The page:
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VOL. 6 | NO. 21 | Saturday, May 18, 2013

Under the Microscope

Drug discount program used by local hospitals facing scrutiny

By Jennifer Johnson Backer

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A little-known federal program widely used in Memphis to provide hospitals and health centers that treat the nation’s most vulnerable patients with hefty discounts on outpatient drugs is under scrutiny from Congress, regulators and the pharmaceutical industry.


The program, known as 340B, requires drug companies to provide 20 to 50 percent off specific outpatient drugs to hospitals and other public health providers that treat the uninsured. While voluntary, drug makers agree to participate in 340B to do business with Medicaid, a federal and state program that helps provide health care for the poor, elderly, disabled and blind.

In Memphis, organizations like Methodist Le Bonheur Healthcare and The West Clinic, an oncology practice, rely on the 340B Drug Discount Program to provide greater access to cancer care for low-income patients and the community. Only hospital-affiliated oncology practices qualify for 340B, which played a role in the partnership between the two organizations in January 2012. Methodist already had participated in the program for about eight years prior to the partnership.

“We’d been doing it, but it was at a much lower level because we had very limited outpatient chemotherapy infusion services happening at our hospital,” said Chris McLean, executive vice president of finance for Methodist Le Bonheur Healthcare in Memphis.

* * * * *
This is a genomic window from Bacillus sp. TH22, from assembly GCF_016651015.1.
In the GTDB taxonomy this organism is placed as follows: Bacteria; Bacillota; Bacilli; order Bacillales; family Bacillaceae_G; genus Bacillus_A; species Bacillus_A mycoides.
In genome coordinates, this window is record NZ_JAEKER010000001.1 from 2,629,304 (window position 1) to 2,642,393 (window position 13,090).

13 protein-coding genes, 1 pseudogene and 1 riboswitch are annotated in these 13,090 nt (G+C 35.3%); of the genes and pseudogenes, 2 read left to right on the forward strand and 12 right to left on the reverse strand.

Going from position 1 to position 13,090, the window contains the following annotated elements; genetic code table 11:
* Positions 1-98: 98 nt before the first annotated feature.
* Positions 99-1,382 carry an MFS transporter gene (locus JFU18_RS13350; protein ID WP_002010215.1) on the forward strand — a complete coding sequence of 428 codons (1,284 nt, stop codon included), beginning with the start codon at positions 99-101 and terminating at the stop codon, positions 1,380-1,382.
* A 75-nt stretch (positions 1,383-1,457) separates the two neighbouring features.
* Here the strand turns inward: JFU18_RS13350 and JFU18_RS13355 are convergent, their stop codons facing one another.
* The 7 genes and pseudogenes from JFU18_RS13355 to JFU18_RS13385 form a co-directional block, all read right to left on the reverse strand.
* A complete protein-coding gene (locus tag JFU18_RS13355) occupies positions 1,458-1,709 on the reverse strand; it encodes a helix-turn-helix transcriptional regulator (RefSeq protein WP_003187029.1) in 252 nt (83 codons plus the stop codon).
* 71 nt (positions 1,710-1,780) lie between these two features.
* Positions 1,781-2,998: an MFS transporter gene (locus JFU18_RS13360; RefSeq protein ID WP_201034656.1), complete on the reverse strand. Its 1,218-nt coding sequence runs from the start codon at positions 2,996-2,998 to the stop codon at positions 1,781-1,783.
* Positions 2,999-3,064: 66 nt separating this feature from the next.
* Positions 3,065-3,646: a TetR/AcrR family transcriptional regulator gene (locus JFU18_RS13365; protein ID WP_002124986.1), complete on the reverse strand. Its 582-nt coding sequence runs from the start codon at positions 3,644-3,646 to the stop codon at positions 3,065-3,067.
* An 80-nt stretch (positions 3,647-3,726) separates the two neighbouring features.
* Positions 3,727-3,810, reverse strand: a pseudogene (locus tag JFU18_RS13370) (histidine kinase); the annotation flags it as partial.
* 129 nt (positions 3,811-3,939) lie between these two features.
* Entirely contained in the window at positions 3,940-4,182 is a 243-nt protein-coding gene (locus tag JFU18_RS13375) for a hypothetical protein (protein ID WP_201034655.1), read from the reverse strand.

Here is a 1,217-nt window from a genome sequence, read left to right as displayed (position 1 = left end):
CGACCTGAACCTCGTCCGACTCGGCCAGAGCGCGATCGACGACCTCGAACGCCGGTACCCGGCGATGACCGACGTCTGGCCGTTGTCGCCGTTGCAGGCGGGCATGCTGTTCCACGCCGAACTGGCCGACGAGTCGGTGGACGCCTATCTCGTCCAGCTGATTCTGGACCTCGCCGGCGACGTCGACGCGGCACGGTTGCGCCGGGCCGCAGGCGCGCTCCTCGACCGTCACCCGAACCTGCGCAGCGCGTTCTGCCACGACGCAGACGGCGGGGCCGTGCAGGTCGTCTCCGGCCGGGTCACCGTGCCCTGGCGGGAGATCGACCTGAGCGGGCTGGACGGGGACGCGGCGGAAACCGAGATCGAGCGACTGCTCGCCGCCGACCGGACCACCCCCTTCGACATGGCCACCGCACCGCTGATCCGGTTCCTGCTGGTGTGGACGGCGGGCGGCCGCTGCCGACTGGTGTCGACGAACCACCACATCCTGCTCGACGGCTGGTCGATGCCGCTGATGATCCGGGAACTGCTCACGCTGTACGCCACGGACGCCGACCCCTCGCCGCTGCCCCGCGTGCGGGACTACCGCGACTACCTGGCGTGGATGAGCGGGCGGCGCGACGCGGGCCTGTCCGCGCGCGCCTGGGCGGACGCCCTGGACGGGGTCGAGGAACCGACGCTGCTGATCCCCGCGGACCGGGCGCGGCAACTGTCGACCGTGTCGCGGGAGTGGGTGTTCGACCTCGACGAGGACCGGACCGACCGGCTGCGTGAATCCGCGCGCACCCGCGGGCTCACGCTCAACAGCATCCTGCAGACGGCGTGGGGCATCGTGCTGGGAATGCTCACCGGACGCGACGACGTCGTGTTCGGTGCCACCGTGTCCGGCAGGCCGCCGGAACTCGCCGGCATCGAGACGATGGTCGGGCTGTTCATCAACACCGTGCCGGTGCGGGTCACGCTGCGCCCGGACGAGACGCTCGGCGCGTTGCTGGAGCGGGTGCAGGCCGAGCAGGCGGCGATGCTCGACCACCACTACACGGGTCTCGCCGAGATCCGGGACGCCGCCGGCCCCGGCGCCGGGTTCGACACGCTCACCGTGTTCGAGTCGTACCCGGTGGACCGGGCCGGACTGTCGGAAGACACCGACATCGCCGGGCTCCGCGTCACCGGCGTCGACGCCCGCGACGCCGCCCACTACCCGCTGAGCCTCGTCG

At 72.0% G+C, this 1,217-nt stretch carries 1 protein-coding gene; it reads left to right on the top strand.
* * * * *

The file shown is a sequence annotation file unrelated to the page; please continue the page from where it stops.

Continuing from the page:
“This isn’t new, but it did expand dramatically when we formed our partnership with The West Clinic.”

The drug discount program also is used extensively in Memphis beyond Methodist and The West Clinic. Data from the Health Resources and Services Administration, an agency of the U.S. Department of Health and Human Services, show that other organizations like Christ Community Health Services Inc., The Regional Medical Center at Memphis, Planned Parenthood Greater Memphis Region and St. Jude Children’s Research Hospital also are enrolled in the 340B program.

But as 340B has ballooned to more than 16,500 participating organizations as of July 2011, about double the number reported in 2001, according to federal data, the program has come under fire by the pharmaceutical industry, which wants to curtain drug discounts and narrow the program’s scope. On the other side, hospitals and other providers of public health services have said they might have to eliminate services without the program. 340B providers have been urging the government to step up its oversight of how drug makers are complying with the program.

One pharmaceutical industry contention is that providers participating in 340B can purchase drugs at the discounted prices from the drug makers regardless of their income or insurance status. Many organizations, including The West Clinic and Methodist, generate revenue through a patient’s insurance reimbursement and Medicare by pocketing the difference between what they pay for the drugs and what they are reimbursed.